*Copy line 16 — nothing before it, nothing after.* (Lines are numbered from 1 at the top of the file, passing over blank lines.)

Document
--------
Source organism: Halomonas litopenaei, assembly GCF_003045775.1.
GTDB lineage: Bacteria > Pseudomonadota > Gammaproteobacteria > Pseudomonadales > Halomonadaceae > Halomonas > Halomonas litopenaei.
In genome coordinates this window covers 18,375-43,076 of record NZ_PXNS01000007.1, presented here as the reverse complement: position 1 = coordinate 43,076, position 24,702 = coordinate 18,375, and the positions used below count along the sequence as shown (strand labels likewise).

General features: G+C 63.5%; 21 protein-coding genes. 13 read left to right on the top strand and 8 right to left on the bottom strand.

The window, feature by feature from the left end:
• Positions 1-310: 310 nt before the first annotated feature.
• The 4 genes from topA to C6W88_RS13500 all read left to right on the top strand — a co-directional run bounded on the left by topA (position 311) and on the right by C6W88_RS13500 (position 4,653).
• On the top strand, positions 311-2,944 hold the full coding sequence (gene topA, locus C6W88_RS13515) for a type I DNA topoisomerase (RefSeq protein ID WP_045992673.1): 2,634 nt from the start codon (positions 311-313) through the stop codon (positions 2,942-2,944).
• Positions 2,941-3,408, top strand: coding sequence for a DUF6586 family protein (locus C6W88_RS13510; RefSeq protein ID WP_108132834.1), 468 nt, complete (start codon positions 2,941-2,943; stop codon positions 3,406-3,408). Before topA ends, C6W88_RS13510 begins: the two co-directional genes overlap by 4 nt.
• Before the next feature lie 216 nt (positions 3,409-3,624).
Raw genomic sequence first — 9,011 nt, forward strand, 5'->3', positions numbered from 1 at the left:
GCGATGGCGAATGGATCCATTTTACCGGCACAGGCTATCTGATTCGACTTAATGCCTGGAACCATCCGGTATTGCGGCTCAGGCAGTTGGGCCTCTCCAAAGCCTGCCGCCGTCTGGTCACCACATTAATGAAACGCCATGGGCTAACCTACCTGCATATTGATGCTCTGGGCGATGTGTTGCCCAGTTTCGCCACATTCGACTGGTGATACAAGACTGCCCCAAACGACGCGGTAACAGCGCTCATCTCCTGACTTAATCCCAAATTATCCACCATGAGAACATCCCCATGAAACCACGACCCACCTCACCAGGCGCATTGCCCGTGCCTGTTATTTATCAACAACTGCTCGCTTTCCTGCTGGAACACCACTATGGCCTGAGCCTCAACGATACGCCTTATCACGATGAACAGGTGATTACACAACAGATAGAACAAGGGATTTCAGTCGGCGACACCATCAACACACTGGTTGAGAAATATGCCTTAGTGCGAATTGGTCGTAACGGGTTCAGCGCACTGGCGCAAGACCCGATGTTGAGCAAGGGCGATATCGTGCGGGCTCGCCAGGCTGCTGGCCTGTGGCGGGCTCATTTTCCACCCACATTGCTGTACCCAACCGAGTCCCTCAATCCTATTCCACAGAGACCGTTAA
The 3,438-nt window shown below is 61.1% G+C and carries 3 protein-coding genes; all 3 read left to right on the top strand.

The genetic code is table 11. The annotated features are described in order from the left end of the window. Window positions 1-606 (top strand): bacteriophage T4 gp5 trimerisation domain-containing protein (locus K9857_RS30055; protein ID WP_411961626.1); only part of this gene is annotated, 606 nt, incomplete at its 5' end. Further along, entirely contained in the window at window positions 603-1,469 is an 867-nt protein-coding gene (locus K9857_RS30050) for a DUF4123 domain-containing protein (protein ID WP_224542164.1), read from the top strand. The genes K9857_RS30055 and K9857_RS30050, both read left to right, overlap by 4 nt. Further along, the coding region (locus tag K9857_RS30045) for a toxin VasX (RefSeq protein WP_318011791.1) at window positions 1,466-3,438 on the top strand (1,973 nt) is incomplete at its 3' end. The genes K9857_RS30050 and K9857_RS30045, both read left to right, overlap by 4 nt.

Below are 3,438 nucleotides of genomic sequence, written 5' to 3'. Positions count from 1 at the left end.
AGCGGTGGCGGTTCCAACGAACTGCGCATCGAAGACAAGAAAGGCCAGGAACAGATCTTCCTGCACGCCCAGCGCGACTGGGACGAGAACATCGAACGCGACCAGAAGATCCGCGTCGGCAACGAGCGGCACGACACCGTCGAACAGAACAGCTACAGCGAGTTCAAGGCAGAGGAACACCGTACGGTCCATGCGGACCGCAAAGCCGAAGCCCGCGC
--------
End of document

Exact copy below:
AGCGGTGGCGGTTCCAACGAACTGCGCATCGAAGACAAGAAAGGCCAGGAACAGATCTTCCTGCACGCCCAGCGCGACTGGGACGAGAACATCGAACGCGACCAGAAGATCCGCGTCGGCAACGAGCGGCACGACACCGTCGAACAGAACAGCTACAGCGAGTTCAAGGCAGAGGAACACCGTACGGTCCATGCGGACCGCAAAGCCGAAGCCCGCGC